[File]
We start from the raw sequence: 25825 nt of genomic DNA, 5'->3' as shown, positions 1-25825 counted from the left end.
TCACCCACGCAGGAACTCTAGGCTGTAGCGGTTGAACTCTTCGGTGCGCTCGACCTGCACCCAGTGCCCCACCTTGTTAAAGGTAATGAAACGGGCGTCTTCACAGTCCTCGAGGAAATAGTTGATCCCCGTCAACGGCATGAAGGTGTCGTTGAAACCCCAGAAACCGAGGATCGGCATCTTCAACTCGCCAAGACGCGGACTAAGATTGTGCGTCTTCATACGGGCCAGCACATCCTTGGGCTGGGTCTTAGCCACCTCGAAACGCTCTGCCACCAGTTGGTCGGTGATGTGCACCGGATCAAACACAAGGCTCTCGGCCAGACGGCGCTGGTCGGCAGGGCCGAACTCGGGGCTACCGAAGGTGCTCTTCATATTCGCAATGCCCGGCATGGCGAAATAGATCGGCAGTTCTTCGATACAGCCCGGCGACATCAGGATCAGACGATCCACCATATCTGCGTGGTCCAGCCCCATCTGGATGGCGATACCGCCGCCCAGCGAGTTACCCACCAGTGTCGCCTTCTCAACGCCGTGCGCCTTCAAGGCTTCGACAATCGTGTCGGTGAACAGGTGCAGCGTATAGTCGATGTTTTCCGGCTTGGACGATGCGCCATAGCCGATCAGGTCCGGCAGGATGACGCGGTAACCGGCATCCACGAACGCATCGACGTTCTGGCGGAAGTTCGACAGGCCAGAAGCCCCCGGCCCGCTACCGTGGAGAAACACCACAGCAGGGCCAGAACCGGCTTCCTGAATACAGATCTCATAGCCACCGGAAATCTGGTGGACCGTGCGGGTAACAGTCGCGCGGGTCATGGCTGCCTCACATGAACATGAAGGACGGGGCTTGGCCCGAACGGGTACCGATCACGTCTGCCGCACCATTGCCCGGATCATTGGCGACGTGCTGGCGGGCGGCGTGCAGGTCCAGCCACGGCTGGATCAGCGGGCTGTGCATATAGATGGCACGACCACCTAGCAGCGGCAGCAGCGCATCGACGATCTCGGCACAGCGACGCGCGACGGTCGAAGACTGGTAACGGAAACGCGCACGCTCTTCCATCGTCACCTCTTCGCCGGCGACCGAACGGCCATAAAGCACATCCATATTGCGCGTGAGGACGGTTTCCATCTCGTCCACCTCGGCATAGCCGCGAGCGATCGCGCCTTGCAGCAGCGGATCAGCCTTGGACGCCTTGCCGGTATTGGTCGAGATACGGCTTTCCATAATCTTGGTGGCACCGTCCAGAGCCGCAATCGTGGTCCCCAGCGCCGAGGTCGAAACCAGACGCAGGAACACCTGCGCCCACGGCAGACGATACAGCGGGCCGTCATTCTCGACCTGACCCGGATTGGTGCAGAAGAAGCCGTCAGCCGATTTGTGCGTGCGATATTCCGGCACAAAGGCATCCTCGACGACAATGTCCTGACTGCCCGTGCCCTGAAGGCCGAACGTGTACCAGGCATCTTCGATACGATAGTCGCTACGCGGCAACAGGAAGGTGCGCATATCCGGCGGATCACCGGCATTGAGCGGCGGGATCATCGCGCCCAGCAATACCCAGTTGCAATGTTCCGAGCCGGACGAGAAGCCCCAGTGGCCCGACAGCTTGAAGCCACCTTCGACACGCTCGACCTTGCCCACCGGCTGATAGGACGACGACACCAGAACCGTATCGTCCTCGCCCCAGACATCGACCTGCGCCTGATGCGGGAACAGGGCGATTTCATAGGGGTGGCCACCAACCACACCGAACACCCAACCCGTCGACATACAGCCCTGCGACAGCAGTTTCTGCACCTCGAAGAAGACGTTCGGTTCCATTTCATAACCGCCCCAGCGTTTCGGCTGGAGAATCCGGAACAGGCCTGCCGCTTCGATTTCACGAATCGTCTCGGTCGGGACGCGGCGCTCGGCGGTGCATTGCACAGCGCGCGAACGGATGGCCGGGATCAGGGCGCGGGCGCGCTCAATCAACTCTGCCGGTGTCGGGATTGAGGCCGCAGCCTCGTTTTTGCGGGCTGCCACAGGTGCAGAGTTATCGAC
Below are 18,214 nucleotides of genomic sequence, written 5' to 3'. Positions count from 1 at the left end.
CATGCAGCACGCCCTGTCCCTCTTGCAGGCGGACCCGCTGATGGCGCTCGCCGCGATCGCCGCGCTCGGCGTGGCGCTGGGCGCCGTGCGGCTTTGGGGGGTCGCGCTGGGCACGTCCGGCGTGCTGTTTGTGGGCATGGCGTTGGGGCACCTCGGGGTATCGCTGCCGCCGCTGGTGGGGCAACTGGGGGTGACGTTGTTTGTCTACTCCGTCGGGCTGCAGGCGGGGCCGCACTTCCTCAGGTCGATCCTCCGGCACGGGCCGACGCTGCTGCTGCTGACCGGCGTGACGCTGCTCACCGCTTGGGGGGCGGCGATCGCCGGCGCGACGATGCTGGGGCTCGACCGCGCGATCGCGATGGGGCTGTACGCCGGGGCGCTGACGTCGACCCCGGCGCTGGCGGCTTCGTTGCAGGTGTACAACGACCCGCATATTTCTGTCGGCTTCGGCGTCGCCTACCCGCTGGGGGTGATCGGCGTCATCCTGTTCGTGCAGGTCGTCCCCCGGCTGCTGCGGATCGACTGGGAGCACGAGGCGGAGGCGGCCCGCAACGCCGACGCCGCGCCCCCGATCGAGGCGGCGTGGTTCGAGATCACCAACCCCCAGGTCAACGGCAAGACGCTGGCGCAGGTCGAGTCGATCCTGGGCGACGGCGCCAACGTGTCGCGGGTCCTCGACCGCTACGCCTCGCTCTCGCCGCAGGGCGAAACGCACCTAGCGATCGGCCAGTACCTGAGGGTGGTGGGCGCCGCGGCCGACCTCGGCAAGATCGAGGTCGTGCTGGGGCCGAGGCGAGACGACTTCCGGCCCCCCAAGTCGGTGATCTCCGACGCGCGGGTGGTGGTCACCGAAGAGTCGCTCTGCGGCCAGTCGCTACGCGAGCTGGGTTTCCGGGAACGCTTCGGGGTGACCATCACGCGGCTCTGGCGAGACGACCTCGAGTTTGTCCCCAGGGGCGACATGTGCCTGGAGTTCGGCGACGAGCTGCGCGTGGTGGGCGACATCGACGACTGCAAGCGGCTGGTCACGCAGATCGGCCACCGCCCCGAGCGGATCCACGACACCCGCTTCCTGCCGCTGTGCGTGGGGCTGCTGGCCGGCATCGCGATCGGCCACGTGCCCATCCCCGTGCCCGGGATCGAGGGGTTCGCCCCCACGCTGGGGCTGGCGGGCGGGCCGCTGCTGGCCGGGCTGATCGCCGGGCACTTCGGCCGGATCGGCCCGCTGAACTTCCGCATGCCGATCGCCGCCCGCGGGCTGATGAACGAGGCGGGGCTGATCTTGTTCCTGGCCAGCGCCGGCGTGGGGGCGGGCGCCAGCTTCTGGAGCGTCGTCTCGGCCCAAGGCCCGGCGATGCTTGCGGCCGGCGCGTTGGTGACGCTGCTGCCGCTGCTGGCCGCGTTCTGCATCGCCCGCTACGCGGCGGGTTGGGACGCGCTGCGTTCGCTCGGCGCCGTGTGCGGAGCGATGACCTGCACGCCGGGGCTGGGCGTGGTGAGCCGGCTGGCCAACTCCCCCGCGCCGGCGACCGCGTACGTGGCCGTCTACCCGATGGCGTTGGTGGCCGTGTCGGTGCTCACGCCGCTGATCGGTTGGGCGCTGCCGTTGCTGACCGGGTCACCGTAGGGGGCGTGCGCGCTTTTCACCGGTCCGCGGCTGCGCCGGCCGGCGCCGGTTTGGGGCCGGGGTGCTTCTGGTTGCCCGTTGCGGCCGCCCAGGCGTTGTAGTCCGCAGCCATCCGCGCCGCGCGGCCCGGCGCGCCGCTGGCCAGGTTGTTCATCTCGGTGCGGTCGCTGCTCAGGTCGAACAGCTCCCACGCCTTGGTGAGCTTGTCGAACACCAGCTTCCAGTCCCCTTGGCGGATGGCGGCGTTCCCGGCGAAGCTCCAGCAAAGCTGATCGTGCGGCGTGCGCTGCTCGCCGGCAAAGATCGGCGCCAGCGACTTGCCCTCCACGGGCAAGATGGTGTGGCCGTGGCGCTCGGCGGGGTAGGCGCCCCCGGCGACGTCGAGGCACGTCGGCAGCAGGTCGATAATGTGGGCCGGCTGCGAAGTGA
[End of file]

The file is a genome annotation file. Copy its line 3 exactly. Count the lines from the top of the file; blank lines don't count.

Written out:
Below are 18,214 nucleotides of genomic sequence, written 5' to 3'. Positions count from 1 at the left end.